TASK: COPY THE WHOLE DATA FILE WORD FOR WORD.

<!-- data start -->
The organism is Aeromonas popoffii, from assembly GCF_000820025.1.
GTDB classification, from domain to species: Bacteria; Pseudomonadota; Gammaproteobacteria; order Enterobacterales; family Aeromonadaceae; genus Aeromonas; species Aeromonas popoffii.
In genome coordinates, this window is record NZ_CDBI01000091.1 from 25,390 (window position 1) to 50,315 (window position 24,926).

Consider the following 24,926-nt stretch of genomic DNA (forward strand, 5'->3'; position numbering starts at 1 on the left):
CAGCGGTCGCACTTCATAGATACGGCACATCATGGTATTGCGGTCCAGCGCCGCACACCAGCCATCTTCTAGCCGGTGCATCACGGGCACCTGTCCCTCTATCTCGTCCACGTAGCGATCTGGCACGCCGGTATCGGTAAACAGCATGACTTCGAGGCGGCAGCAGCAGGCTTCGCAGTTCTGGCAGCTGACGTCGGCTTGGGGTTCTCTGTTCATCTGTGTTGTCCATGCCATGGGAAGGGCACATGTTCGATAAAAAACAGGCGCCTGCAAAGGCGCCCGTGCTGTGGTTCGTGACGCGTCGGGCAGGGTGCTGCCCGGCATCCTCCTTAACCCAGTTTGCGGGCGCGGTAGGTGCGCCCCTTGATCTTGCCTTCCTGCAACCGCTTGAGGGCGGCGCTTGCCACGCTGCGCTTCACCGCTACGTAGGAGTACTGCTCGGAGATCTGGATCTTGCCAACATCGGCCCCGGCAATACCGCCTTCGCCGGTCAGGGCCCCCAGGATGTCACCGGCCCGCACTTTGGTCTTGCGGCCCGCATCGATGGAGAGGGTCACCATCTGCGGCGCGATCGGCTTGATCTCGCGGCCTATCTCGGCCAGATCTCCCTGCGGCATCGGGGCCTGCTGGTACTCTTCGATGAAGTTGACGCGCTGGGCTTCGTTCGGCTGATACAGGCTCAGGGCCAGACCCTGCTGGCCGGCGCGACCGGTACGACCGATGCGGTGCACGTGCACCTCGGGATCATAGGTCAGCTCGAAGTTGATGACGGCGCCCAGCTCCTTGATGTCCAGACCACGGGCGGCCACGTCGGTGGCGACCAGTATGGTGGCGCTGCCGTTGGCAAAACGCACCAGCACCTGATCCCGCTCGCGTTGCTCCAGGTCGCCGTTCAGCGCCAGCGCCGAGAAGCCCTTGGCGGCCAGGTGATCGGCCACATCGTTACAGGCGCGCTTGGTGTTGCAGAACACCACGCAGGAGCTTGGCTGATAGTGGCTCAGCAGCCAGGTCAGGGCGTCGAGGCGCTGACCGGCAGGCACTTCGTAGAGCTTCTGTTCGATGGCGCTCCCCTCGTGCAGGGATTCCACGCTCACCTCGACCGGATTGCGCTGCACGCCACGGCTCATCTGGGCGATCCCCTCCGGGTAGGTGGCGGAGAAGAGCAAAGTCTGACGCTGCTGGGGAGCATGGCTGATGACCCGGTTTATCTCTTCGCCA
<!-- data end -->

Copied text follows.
The organism is Aeromonas popoffii, from assembly GCF_000820025.1.
GTDB classification, from domain to species: Bacteria; Pseudomonadota; Gammaproteobacteria; order Enterobacterales; family Aeromonadaceae; genus Aeromonas; species Aeromonas popoffii.
In genome coordinates, this window is record NZ_CDBI01000091.1 from 25,390 (window position 1) to 50,315 (window position 24,926).

Consider the following 24,926-nt stretch of genomic DNA (forward strand, 5'->3'; position numbering starts at 1 on the left):
CAGCGGTCGCACTTCATAGATACGGCACATCATGGTATTGCGGTCCAGCGCCGCACACCAGCCATCTTCTAGCCGGTGCATCACGGGCACCTGTCCCTCTATCTCGTCCACGTAGCGATCTGGCACGCCGGTATCGGTAAACAGCATGACTTCGAGGCGGCAGCAGCAGGCTTCGCAGTTCTGGCAGCTGACGTCGGCTTGGGGTTCTCTGTTCATCTGTGTTGTCCATGCCATGGGAAGGGCACATGTTCGATAAAAAACAGGCGCCTGCAAAGGCGCCCGTGCTGTGGTTCGTGACGCGTCGGGCAGGGTGCTGCCCGGCATCCTCCTTAACCCAGTTTGCGGGCGCGGTAGGTGCGCCCCTTGATCTTGCCTTCCTGCAACCGCTTGAGGGCGGCGCTTGCCACGCTGCGCTTCACCGCTACGTAGGAGTACTGCTCGGAGATCTGGATCTTGCCAACATCGGCCCCGGCAATACCGCCTTCGCCGGTCAGGGCCCCCAGGATGTCACCGGCCCGCACTTTGGTCTTGCGGCCCGCATCGATGGAGAGGGTCACCATCTGCGGCGCGATCGGCTTGATCTCGCGGCCTATCTCGGCCAGATCTCCCTGCGGCATCGGGGCCTGCTGGTACTCTTCGATGAAGTTGACGCGCTGGGCTTCGTTCGGCTGATACAGGCTCAGGGCCAGACCCTGCTGGCCGGCGCGACCGGTACGACCGATGCGGTGCACGTGCACCTCGGGATCATAGGTCAGCTCGAAGTTGATGACGGCGCCCAGCTCCTTGATGTCCAGACCACGGGCGGCCACGTCGGTGGCGACCAGTATGGTGGCGCTGCCGTTGGCAAAACGCACCAGCACCTGATCCCGCTCGCGTTGCTCCAGGTCGCCGTTCAGCGCCAGCGCCGAGAAGCCCTTGGCGGCCAGGTGATCGGCCACATCGTTACAGGCGCGCTTGGTGTTGCAGAACACCACGCAGGAGCTTGGCTGATAGTGGCTCAGCAGCCAGGTCAGGGCGTCGAGGCGCTGACCGGCAGGCACTTCGTAGAGCTTCTGTTCGATGGCGCTCCCCTCGTGCAGGGATTCCACGCTCACCTCGACCGGATTGCGCTGCACGCCACGGCTCATCTGGGCGATCCCCTCCGGGTAGGTGGCGGAGAAGAGCAAAGTCTGACGCTGCTGGGGAGCATGGCTGATGACCCGGTTTATCTCTTCGCCA